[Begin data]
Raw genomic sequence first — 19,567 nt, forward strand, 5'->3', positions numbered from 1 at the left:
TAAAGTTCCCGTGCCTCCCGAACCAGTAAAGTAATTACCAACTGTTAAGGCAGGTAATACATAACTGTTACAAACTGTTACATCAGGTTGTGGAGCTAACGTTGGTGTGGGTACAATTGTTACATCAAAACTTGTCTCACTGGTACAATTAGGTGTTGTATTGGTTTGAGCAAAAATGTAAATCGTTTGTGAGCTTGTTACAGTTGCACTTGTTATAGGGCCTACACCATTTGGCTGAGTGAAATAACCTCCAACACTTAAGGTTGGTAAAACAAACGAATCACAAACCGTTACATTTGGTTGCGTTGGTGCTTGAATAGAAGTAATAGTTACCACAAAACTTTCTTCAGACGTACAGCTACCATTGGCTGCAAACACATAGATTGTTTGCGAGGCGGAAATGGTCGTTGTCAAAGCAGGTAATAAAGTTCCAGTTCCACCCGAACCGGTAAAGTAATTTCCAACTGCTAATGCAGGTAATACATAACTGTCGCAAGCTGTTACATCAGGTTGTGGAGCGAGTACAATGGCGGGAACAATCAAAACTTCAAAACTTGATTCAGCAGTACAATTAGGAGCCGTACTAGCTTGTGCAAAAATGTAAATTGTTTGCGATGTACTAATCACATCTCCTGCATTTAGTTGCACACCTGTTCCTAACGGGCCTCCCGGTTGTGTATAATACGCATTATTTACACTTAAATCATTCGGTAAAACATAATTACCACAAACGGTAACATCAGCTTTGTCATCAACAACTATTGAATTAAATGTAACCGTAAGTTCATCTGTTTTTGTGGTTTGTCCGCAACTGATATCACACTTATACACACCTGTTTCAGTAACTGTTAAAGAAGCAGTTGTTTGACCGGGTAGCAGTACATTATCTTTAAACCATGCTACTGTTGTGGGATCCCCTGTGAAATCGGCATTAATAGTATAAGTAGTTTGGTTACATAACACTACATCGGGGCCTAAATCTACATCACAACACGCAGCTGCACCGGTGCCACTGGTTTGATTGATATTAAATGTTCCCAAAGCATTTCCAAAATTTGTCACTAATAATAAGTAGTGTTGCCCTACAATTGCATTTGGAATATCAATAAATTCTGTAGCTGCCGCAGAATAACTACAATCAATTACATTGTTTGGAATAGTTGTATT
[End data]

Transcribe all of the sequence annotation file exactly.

Raw genomic sequence first — 19,567 nt, forward strand, 5'->3', positions numbered from 1 at the left:
TAAAGTTCCCGTGCCTCCCGAACCAGTAAAGTAATTACCAACTGTTAAGGCAGGTAATACATAACTGTTACAAACTGTTACATCAGGTTGTGGAGCTAACGTTGGTGTGGGTACAATTGTTACATCAAAACTTGTCTCACTGGTACAATTAGGTGTTGTATTGGTTTGAGCAAAAATGTAAATCGTTTGTGAGCTTGTTACAGTTGCACTTGTTATAGGGCCTACACCATTTGGCTGAGTGAAATAACCTCCAACACTTAAGGTTGGTAAAACAAACGAATCACAAACCGTTACATTTGGTTGCGTTGGTGCTTGAATAGAAGTAATAGTTACCACAAAACTTTCTTCAGACGTACAGCTACCATTGGCTGCAAACACATAGATTGTTTGCGAGGCGGAAATGGTCGTTGTCAAAGCAGGTAATAAAGTTCCAGTTCCACCCGAACCGGTAAAGTAATTTCCAACTGCTAATGCAGGTAATACATAACTGTCGCAAGCTGTTACATCAGGTTGTGGAGCGAGTACAATGGCGGGAACAATCAAAACTTCAAAACTTGATTCAGCAGTACAATTAGGAGCCGTACTAGCTTGTGCAAAAATGTAAATTGTTTGCGATGTACTAATCACATCTCCTGCATTTAGTTGCACACCTGTTCCTAACGGGCCTCCCGGTTGTGTATAATACGCATTATTTACACTTAAATCATTCGGTAAAACATAATTACCACAAACGGTAACATCAGCTTTGTCATCAACAACTATTGAATTAAATGTAACCGTAAGTTCATCTGTTTTTGTGGTTTGTCCGCAACTGATATCACACTTATACACACCTGTTTCAGTAACTGTTAAAGAAGCAGTTGTTTGACCGGGTAGCAGTACATTATCTTTAAACCATGCTACTGTTGTGGGATCCCCTGTGAAATCGGCATTAATAGTATAAGTAGTTTGGTTACATAACACTACATCGGGGCCTAAATCTACATCACAACACGCAGCTGCACCGGTGCCACTGGTTTGATTGATATTAAATGTTCCCAAAGCATTTCCAAAATTTGTCACTAATAATAAGTAGTGTTGCCCTACAATTGCATTTGGAATATCAATAAATTCTGTAGCTGCCGCAGAATAACTACAATCAATTACATTGTTTGGAATAGTTGTATT